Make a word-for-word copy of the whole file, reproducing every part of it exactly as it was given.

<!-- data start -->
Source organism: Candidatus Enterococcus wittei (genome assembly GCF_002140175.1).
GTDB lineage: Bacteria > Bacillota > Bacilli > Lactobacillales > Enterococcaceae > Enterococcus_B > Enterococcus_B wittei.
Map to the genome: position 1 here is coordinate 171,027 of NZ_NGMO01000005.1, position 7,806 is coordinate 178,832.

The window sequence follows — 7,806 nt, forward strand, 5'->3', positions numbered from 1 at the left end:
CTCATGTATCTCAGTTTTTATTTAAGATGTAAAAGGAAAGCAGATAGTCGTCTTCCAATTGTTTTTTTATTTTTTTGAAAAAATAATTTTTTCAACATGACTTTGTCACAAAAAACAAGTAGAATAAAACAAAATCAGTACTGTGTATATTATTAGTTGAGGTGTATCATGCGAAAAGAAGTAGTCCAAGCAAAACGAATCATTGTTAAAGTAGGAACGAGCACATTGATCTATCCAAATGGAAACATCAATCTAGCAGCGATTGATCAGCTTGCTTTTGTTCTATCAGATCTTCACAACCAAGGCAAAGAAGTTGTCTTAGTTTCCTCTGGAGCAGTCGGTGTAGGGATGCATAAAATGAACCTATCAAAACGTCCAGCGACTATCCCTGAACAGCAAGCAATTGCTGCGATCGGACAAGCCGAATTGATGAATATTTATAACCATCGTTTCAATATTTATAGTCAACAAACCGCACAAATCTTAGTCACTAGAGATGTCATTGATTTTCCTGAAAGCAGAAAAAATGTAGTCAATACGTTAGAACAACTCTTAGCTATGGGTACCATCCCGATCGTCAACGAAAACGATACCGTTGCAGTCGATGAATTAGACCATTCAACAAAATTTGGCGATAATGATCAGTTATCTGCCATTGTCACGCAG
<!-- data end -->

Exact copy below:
Source organism: Candidatus Enterococcus wittei (genome assembly GCF_002140175.1).
GTDB lineage: Bacteria > Bacillota > Bacilli > Lactobacillales > Enterococcaceae > Enterococcus_B > Enterococcus_B wittei.
Map to the genome: position 1 here is coordinate 171,027 of NZ_NGMO01000005.1, position 7,806 is coordinate 178,832.

The window sequence follows — 7,806 nt, forward strand, 5'->3', positions numbered from 1 at the left end:
CTCATGTATCTCAGTTTTTATTTAAGATGTAAAAGGAAAGCAGATAGTCGTCTTCCAATTGTTTTTTTATTTTTTTGAAAAAATAATTTTTTCAACATGACTTTGTCACAAAAAACAAGTAGAATAAAACAAAATCAGTACTGTGTATATTATTAGTTGAGGTGTATCATGCGAAAAGAAGTAGTCCAAGCAAAACGAATCATTGTTAAAGTAGGAACGAGCACATTGATCTATCCAAATGGAAACATCAATCTAGCAGCGATTGATCAGCTTGCTTTTGTTCTATCAGATCTTCACAACCAAGGCAAAGAAGTTGTCTTAGTTTCCTCTGGAGCAGTCGGTGTAGGGATGCATAAAATGAACCTATCAAAACGTCCAGCGACTATCCCTGAACAGCAAGCAATTGCTGCGATCGGACAAGCCGAATTGATGAATATTTATAACCATCGTTTCAATATTTATAGTCAACAAACCGCACAAATCTTAGTCACTAGAGATGTCATTGATTTTCCTGAAAGCAGAAAAAATGTAGTCAATACGTTAGAACAACTCTTAGCTATGGGTACCATCCCGATCGTCAACGAAAACGATACCGTTGCAGTCGATGAATTAGACCATTCAACAAAATTTGGCGATAATGATCAGTTATCTGCCATTGTCACGCAG